The Darkness, The Coldness, The Solitude and The Horror. Oh The Horror
Someone recommended children’s author Michelle Paver’s adult book, Dark Matter to me. And I wish I could remember who – it was another reviewer or a book blogger. Thank you, whoever you are.
This is fabulously terrifying. It is described as a ghost story, but the terror is the way Paver takes the reader into the mind of her central character, Jack Miller. Set in the 30s, Miller is an intelligent man, from a poor background. Trained as a physicist his education takes him out of his own class, and into the rigidly upper class world of higher education (at that time). Poverty and class, and his own suspicious nature, seeing insult both where insult is intended and when it is not, have held him back from continuing his education and climbing into social poise.
He gets the opportunity to be part of an exploratory group doing research in the Arctic, as a wireless operator, to be part of a group with a handful of other men.
Something fated hangs over the group, as one by one they drop away through family disaster or illness, even before starting out. A Norwegian Ship Captain, charged with getting the by now shrunken group of 3 men to a remote (fictitious) place somewhere far beyond the Svalbard Archipelago, does not want to take the men to their destination. He and his crew hint at a history of the place which is too dark and terrifying even to be uttered.
The group of 3 – two of them representatives of the British ruling class, and Miller, discount these hinted at warnings of doom and horror, and insist on the rational approach.
First there is the natural claustrophobia and tension which might arise for any isolated group in wilderness. Then there is the added growing terror of – not the land of the midnight sun, but the time when it turns to the land of the noonday dark. The endless four month night.
Paver has us inhabit Jack’s mind, and it is the terror of one’s own fears which give this powerful novel its force.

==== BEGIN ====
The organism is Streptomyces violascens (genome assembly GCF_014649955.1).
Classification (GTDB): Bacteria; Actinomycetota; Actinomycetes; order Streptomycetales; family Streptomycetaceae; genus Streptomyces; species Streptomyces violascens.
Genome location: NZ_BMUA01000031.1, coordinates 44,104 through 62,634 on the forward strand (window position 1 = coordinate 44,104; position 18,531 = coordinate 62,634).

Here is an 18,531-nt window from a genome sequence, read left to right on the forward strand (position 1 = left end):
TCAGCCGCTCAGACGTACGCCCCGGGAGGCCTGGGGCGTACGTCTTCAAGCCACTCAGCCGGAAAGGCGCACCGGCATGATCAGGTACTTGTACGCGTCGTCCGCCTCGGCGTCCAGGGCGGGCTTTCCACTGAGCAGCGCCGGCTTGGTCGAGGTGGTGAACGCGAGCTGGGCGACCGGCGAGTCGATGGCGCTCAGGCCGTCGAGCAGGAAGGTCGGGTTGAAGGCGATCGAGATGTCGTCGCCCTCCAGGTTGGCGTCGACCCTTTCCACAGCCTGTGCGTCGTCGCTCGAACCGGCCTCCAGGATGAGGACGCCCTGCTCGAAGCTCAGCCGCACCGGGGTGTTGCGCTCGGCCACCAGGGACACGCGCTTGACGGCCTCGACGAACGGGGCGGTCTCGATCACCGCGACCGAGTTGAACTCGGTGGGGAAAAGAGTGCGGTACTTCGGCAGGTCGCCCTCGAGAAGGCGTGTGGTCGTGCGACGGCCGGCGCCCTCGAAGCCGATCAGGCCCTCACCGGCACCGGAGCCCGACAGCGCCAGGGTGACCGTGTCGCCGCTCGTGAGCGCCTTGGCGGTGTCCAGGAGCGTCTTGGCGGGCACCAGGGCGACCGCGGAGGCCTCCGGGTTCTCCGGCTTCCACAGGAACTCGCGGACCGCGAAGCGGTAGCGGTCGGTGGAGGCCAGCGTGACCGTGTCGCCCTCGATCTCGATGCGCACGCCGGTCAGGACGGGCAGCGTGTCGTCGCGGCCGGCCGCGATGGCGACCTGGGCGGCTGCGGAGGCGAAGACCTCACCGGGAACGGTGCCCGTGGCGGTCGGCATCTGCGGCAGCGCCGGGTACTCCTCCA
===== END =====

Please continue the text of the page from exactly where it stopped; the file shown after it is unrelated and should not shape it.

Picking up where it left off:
I did not even need anything ‘unexplainable’ to happen to render me sweaty palmed, racing pulsed, and sick to my stomach in fear.
Imagining the howling wind, the intense darkness, the isolation of a frozen sea where no ship can come for several months was enough.
Imagine as the world turns to that four month darkness :
Only an hour or so of twilight is enough to confirm normality……Without that – when all you can see out the window is black………..The suspicion flickers at the edge of your mind: maybe there is nothing beyond those windows. Maybe there is only you in this cabin, and beyond it, the dark
Paver slowly ratchets up the endless darkness and a brooding malevolence in the limitless, icy wastes, where anything begins to be plausible, because imagination will make the impossible real.
Oh there certainly are recountings and happenings to make the hairs stand up on the back of the neck, but, for me, it is the confrontation with insidious thoughts and reflections which are the real chill
The stillness is back. The dead cold windless dark. That’s the truth. The dark. We’re the anomaly. Little flickering sparks on the crust of this spinning planet – and around it the dark
Atmospheric, haunting, and genuinely terrifying (if you have any imagination at all!)
I recommend it all right. At least while it is daylight.
The book is accompanied by illustrations of that Polar landscape, between the chapters.